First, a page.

March 06, 2011 Book Review

The Faithful Parent: A Biblical Guide to Raising a Family

The Faithful Parent: A Biblical Guide to Raising a Family

Martha Peace and Stuart W. Scott

Reviewed by: Luis A. Orteza

The Faithful Parent: A Biblical Guide to Raising a Family, by Martha Peace and Stuart W. Scott. Published by P&R, 2010. Paperback, 256 pages, list price $14.99. Reviewed by OP minister Luis A. Orteza.

In a culture where the role of the parent has been reversed, neglected, and even lost, The Faithful Parent provides a biblical remedy to the damaged relationship between parent and child, a relationship that God intended to reflect his love for his children.

Taking their cue from Ephesians 6:4, where Paul exhorts parents to bring up children "in the discipline and instruction of the Lord," the authors outline their purpose: "Our aims are to present the underlying biblical basis for this discipline and instruction, to give you a picture of everyday life with your children, and to challenge you to become a faithful parent who perseveres and leaves the results to God" (p. 4).

This book is intensely practical. It gives parents commonsense ideas on what to teach and how to handle children in life's unplanned, unexpected situations. The book is not limited to the early years of the children, but instead offers practical advice to deal with circumstances that all parents face as their children get older.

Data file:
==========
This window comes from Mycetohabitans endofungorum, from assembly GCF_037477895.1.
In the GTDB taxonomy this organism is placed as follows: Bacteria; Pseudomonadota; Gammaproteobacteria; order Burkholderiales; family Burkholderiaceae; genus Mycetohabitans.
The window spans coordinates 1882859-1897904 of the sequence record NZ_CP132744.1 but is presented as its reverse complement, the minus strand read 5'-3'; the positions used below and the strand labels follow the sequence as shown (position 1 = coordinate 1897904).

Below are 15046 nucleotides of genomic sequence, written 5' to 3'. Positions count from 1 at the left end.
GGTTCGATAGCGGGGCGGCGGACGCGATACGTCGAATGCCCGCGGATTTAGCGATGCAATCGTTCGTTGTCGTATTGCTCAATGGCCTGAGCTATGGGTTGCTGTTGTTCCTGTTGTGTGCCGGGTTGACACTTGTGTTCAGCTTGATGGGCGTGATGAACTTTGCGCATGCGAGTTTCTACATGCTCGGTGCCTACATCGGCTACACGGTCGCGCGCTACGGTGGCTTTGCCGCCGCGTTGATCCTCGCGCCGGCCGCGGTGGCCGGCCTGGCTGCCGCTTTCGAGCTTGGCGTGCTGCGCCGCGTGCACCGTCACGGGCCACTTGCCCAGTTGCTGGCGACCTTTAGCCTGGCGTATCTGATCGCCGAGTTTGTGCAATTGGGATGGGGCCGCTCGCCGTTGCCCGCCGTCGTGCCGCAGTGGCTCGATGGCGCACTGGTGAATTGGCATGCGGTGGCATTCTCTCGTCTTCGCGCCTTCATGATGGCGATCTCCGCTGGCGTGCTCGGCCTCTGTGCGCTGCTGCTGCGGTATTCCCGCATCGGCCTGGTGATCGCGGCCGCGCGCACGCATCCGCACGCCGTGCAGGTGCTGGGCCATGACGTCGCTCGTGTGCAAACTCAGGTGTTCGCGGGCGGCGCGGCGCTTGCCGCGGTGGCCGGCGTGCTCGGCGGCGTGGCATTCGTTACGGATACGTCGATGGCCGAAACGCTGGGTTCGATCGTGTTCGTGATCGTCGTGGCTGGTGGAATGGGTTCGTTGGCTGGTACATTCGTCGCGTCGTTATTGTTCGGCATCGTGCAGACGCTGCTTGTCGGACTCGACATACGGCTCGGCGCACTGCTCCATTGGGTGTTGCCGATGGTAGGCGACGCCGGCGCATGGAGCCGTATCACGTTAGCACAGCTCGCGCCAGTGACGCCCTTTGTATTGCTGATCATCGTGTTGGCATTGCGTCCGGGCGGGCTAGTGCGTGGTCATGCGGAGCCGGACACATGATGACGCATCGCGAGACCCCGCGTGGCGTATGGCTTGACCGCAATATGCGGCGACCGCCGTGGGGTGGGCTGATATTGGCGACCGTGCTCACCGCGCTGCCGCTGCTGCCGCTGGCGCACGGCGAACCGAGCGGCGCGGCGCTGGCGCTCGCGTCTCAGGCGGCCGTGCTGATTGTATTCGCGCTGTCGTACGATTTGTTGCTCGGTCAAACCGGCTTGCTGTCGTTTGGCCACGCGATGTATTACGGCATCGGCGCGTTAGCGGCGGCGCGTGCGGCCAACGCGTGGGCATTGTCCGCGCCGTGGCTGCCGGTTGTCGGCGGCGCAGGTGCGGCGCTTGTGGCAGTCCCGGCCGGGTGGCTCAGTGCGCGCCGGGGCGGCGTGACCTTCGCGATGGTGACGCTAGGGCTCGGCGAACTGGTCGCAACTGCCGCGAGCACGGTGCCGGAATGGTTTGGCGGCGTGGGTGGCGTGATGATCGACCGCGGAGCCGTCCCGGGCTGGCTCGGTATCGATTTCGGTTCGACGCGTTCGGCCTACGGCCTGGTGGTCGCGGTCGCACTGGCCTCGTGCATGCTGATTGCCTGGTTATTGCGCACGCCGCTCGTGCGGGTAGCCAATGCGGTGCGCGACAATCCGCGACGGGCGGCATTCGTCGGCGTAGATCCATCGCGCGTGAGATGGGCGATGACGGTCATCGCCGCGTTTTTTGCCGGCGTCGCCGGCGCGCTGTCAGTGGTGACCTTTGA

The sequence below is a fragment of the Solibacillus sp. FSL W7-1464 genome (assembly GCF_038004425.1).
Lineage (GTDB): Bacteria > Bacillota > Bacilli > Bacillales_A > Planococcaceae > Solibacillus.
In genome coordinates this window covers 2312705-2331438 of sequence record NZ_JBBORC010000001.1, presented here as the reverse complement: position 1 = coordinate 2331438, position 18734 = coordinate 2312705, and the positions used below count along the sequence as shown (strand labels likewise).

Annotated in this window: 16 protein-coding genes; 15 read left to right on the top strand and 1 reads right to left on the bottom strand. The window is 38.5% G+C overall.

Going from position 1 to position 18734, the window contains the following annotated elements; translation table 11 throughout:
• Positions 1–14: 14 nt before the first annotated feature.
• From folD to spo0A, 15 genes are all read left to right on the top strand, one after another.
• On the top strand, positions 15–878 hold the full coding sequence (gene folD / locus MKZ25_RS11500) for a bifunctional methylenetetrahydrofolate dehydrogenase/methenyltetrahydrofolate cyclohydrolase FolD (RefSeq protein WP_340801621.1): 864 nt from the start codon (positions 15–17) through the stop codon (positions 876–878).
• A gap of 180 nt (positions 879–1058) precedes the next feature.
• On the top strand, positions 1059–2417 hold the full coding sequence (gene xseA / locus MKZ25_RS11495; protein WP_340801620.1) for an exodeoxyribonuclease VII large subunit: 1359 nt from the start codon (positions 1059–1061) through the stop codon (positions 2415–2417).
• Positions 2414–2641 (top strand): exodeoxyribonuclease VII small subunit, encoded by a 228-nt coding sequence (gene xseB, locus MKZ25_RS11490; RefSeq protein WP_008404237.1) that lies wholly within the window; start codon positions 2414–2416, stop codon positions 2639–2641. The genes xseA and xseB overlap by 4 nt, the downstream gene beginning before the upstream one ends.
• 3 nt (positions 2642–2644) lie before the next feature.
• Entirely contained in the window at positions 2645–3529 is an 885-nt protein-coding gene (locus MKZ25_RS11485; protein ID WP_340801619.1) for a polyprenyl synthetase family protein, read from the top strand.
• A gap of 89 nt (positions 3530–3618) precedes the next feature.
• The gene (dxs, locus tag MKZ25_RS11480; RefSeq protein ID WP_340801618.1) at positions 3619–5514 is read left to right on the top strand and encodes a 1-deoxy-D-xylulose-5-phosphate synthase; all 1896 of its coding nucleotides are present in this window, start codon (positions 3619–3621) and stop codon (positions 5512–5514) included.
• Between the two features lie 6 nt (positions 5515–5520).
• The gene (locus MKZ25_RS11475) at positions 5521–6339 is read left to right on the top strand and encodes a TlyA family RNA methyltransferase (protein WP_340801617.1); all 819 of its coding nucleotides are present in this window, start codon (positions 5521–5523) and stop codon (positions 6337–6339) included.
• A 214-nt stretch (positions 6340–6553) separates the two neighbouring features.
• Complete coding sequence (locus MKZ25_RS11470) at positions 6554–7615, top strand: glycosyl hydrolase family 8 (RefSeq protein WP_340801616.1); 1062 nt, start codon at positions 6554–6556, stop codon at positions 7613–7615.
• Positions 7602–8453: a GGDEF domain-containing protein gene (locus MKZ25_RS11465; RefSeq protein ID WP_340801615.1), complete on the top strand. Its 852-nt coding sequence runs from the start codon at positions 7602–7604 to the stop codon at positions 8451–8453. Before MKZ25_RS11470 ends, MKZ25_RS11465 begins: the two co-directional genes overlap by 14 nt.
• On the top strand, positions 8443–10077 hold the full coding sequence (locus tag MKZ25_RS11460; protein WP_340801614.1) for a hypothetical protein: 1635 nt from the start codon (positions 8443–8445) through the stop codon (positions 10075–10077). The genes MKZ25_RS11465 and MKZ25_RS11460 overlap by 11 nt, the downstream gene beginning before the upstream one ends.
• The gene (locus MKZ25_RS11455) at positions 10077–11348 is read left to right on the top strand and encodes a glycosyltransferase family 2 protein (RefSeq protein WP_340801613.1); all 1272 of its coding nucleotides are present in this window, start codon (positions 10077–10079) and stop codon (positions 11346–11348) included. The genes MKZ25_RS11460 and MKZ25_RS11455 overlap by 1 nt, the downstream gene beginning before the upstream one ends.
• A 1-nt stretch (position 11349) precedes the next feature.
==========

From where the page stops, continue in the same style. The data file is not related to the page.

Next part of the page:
Although the book is commendable, several observations need to be made. First, the explanation of the word "obey" from the Greek (p. 12) is unhelpful and unnecessary. The authors use the fallacious word-study method to arrive at their conclusion.

Second, those of a covenantal persuasion will disagree with the view expressed by the authors on page 78: "We teach our children these things so they can learn about God and have a proper worldview and see our joy in the Lord, not because we think they are already or automatically Christians." There are other statements in the book that could be construed to imply that parents should not assume that their children are converted (p. 34). But covenantal teaching says a child of a believing parent is "holy" (1 Cor. 7:14). It is in light of this Christian identity that the child is to be taught and raised in the admonition and discipline of the Lord. Covenantal parents teach and admonish children in the discipline of the Lord because their children are in the covenant. Their children do not have a kind of neutral identity that can only be changed at their conversion. In Reformed and Presbyterian churches, children are always considered members of the church. God has made a claim on their lives, as sealed and signified at their baptism.

Third, I would recommend this book to those struggling with parenting issues because it takes a unique approach to parenting by grounding their argument on Scripture. However, because differences exist in our interpretations, I would advise those with covenantal positions to understand that not all of the advice is directly correlated to a Reformed understanding of the faith.



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